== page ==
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Re: changing default text type without reinstall?

----- Original Message -----
From: "Steinar Bang" <>
To: <>
Sent: Wednesday, February 06, 2002 00:01
Subject: Re: changing default text type without reinstall?

> >>>>> Steinar Bang <>:
> >>>>> "Michael A Chase" <>:
> >>>> "Steinar Bang" <> wrote:
> >>> Platform: CygWin 1.3.2, CygWin/XFree86 4.1.0, Win2k
> >>> Is it possible to change from text type "Unix" to text type "DOS",
> >>> without reinstall?
> >> mount --help
> The results of "mount --help", is here
> <>
> > I'm guessing "mount -t" is what I should use?  The explanation is
> > "text files get \r\n line endings".
> > But I am unsure of how I should use this command.  What exactly does
> > it do?  Does it insert a translation between the file system and the
> > cygwin programs?

I think you found most of what you needed, but did the articles you found
explain enough?  If not, what parts were insufficient or unclear?

> > Will just running the mount command make the change persistent?  I
> > didn't find anything under /etc or /usr/etc that looked like a mount
> > table.

As you discovered, mount points are kept in the registry.  One set under
HKEY_LOCAL_MACHINE and one under HKEY_CURRENT_USER.  They are persistent.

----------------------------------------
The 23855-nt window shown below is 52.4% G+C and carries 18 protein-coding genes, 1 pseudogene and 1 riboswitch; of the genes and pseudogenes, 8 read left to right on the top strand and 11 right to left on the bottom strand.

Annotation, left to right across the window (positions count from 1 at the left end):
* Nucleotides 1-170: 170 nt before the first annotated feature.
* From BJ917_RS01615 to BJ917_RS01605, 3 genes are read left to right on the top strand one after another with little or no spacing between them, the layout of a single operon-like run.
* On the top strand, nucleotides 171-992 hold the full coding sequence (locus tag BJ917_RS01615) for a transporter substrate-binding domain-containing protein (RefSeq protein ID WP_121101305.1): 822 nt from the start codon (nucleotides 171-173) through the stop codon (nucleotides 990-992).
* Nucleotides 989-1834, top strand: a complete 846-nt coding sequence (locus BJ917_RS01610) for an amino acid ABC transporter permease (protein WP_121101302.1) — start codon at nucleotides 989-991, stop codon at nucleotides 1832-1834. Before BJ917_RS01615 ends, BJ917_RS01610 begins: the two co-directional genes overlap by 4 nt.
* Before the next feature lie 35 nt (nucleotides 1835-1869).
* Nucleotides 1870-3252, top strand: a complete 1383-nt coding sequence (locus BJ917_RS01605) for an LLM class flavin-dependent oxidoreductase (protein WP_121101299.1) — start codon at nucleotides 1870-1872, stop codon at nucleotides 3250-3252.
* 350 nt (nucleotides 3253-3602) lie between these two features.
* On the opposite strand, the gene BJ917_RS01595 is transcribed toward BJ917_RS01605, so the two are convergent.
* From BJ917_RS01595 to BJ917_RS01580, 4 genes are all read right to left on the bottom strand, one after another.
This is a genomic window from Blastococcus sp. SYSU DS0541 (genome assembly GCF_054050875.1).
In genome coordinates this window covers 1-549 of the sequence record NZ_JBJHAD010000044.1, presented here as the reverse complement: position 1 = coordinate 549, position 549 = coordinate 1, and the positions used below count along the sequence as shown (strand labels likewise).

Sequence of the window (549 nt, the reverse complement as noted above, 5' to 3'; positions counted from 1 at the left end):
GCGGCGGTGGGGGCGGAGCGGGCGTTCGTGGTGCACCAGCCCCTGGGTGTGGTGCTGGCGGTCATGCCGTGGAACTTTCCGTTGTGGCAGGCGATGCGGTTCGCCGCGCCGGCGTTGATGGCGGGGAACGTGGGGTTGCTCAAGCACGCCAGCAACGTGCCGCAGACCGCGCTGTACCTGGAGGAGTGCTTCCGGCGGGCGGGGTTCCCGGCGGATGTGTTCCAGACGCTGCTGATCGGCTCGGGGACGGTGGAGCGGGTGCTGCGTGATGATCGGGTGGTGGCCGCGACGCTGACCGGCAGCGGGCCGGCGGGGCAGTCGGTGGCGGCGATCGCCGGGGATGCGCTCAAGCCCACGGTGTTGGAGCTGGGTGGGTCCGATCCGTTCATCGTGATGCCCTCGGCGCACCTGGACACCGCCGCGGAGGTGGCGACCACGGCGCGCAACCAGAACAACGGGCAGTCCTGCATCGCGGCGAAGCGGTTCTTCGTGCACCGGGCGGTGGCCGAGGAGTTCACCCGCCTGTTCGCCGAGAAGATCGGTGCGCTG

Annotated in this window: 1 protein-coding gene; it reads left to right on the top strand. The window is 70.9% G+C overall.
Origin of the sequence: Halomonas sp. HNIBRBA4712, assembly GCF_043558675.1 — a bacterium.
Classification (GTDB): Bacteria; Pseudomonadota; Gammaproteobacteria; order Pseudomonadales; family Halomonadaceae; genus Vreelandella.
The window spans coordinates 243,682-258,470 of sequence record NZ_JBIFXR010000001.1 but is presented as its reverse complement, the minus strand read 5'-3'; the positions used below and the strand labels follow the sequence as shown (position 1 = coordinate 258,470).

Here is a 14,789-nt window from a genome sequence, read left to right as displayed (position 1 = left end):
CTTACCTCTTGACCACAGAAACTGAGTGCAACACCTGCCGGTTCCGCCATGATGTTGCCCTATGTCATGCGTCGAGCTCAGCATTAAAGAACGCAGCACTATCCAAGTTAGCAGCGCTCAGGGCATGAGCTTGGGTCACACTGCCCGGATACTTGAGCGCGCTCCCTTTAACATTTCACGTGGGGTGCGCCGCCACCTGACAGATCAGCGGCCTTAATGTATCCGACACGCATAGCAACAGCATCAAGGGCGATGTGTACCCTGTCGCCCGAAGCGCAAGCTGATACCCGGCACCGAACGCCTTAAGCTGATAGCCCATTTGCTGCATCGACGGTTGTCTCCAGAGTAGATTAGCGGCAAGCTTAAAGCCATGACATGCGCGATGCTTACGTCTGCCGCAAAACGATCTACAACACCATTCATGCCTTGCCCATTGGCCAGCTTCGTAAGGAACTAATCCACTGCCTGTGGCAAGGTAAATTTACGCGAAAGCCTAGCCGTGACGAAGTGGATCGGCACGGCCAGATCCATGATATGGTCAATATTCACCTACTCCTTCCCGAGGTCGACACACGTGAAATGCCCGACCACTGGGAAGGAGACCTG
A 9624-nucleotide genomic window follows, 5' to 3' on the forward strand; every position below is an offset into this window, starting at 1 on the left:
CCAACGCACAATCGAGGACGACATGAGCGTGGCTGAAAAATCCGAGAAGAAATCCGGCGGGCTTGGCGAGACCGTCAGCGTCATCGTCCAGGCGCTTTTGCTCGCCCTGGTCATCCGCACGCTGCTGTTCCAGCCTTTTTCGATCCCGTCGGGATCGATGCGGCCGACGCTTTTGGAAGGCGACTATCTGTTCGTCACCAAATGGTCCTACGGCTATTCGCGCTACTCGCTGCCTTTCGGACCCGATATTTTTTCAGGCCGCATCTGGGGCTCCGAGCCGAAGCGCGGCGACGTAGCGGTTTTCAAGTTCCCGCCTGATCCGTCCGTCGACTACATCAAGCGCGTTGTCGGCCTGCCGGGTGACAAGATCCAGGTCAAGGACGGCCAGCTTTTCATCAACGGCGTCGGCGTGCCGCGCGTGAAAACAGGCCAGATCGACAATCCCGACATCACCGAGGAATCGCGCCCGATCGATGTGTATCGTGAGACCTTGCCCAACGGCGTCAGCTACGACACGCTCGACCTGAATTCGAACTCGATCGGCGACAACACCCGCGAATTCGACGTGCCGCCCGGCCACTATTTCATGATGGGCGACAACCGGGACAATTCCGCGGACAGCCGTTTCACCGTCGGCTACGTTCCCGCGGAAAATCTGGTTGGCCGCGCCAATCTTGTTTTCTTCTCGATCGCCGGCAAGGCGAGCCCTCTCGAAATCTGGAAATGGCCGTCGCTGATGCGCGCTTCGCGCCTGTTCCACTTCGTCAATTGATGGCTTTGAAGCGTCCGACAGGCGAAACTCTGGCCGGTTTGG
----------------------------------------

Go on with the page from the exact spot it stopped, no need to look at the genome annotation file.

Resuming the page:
> Here's some more information on the cygwin mount table
> <>
> The mount table is in the registry, and running the mount command
> should put the changes there.  The documentation says that the mount
> command can be used to add mount points, which makes it strange that
> the below command failed:
> > I tried changing the mode of the /home directory
> > ~$ mount -t c:\cygwin\home /home
> > mount: /home: Invalid argument
> Why is "/home" an invalid argument?  Have I misunderstodd what is
> meant by a "posix path"?

The thing that puzzles me about that error message is that it didn't
complain about c:cygwinhome instead since the bash command line reader uses
'\' as an escape character.  The easy way to avoid that problem is to use
'/' instead of '\' even in Windows paths passed to cygwin programs.

There are two types of mount points, user and system.  By default mount
creates user (-u) mount points.  These only apply to the current user and
override the corresponding system mount points.  Normally I only create
system (-s) mount points.

Mac :})
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